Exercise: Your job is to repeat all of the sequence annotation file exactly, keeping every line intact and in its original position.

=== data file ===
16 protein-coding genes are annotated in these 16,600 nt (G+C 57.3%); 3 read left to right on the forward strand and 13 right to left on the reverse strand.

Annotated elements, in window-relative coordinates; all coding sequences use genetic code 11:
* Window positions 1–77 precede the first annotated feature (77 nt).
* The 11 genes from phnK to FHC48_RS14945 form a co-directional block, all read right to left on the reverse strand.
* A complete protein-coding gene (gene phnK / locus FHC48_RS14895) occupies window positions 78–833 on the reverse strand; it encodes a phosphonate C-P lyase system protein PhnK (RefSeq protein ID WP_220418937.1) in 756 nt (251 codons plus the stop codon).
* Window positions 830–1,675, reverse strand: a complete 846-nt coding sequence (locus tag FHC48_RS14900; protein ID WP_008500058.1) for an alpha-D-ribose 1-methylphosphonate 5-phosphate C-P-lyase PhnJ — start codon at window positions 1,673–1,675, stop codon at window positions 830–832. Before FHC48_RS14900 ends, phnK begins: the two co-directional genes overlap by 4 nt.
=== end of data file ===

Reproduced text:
16 protein-coding genes are annotated in these 16,600 nt (G+C 57.3%); 3 read left to right on the forward strand and 13 right to left on the reverse strand.

Annotated elements, in window-relative coordinates; all coding sequences use genetic code 11:
* Window positions 1–77 precede the first annotated feature (77 nt).
* The 11 genes from phnK to FHC48_RS14945 form a co-directional block, all read right to left on the reverse strand.
* A complete protein-coding gene (gene phnK / locus FHC48_RS14895) occupies window positions 78–833 on the reverse strand; it encodes a phosphonate C-P lyase system protein PhnK (RefSeq protein ID WP_220418937.1) in 756 nt (251 codons plus the stop codon).
* Window positions 830–1,675, reverse strand: a complete 846-nt coding sequence (locus tag FHC48_RS14900; protein ID WP_008500058.1) for an alpha-D-ribose 1-methylphosphonate 5-phosphate C-P-lyase PhnJ — start codon at window positions 1,673–1,675, stop codon at window positions 830–832. Before FHC48_RS14900 ends, phnK begins: the two co-directional genes overlap by 4 nt.